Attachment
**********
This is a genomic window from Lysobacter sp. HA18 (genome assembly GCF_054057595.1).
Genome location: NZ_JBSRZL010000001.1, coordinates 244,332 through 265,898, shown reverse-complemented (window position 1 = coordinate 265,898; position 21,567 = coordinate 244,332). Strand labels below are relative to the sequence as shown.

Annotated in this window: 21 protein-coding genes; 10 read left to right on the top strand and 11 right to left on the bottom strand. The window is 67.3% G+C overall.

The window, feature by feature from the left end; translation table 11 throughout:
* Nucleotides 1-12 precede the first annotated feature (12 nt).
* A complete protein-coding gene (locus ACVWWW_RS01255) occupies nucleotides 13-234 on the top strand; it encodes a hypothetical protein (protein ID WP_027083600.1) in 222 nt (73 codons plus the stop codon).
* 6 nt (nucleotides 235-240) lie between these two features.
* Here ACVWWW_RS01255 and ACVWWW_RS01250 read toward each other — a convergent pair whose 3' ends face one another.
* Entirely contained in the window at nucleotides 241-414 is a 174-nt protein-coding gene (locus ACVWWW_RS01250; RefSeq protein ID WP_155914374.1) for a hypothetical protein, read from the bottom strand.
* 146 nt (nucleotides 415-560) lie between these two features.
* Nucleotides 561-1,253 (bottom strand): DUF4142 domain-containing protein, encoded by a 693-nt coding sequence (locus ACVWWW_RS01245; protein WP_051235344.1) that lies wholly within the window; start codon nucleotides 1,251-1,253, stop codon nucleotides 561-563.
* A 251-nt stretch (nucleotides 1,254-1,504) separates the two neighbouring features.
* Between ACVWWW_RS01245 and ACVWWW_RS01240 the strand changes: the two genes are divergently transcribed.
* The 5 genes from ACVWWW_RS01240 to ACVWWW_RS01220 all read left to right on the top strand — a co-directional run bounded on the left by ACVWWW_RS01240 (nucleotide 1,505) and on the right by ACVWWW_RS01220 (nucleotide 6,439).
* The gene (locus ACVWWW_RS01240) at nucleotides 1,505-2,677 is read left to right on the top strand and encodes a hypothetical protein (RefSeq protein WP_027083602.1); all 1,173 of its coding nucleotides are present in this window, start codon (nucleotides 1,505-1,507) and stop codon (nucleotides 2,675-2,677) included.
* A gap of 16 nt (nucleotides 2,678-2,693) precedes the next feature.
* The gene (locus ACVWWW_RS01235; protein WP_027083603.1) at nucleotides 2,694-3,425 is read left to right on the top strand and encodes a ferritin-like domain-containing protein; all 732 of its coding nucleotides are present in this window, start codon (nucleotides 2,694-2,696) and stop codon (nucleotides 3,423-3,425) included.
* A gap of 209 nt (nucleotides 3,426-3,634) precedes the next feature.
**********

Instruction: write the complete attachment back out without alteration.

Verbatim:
This is a genomic window from Lysobacter sp. HA18 (genome assembly GCF_054057595.1).
Genome location: NZ_JBSRZL010000001.1, coordinates 244,332 through 265,898, shown reverse-complemented (window position 1 = coordinate 265,898; position 21,567 = coordinate 244,332). Strand labels below are relative to the sequence as shown.

Annotated in this window: 21 protein-coding genes; 10 read left to right on the top strand and 11 right to left on the bottom strand. The window is 67.3% G+C overall.

The window, feature by feature from the left end; translation table 11 throughout:
* Nucleotides 1-12 precede the first annotated feature (12 nt).
* A complete protein-coding gene (locus ACVWWW_RS01255) occupies nucleotides 13-234 on the top strand; it encodes a hypothetical protein (protein ID WP_027083600.1) in 222 nt (73 codons plus the stop codon).
* 6 nt (nucleotides 235-240) lie between these two features.
* Here ACVWWW_RS01255 and ACVWWW_RS01250 read toward each other — a convergent pair whose 3' ends face one another.
* Entirely contained in the window at nucleotides 241-414 is a 174-nt protein-coding gene (locus ACVWWW_RS01250; RefSeq protein ID WP_155914374.1) for a hypothetical protein, read from the bottom strand.
* 146 nt (nucleotides 415-560) lie between these two features.
* Nucleotides 561-1,253 (bottom strand): DUF4142 domain-containing protein, encoded by a 693-nt coding sequence (locus ACVWWW_RS01245; protein WP_051235344.1) that lies wholly within the window; start codon nucleotides 1,251-1,253, stop codon nucleotides 561-563.
* A 251-nt stretch (nucleotides 1,254-1,504) separates the two neighbouring features.
* Between ACVWWW_RS01245 and ACVWWW_RS01240 the strand changes: the two genes are divergently transcribed.
* The 5 genes from ACVWWW_RS01240 to ACVWWW_RS01220 all read left to right on the top strand — a co-directional run bounded on the left by ACVWWW_RS01240 (nucleotide 1,505) and on the right by ACVWWW_RS01220 (nucleotide 6,439).
* The gene (locus ACVWWW_RS01240) at nucleotides 1,505-2,677 is read left to right on the top strand and encodes a hypothetical protein (RefSeq protein WP_027083602.1); all 1,173 of its coding nucleotides are present in this window, start codon (nucleotides 1,505-1,507) and stop codon (nucleotides 2,675-2,677) included.
* A gap of 16 nt (nucleotides 2,678-2,693) precedes the next feature.
* The gene (locus ACVWWW_RS01235; protein WP_027083603.1) at nucleotides 2,694-3,425 is read left to right on the top strand and encodes a ferritin-like domain-containing protein; all 732 of its coding nucleotides are present in this window, start codon (nucleotides 2,694-2,696) and stop codon (nucleotides 3,423-3,425) included.
* A gap of 209 nt (nucleotides 3,426-3,634) precedes the next feature.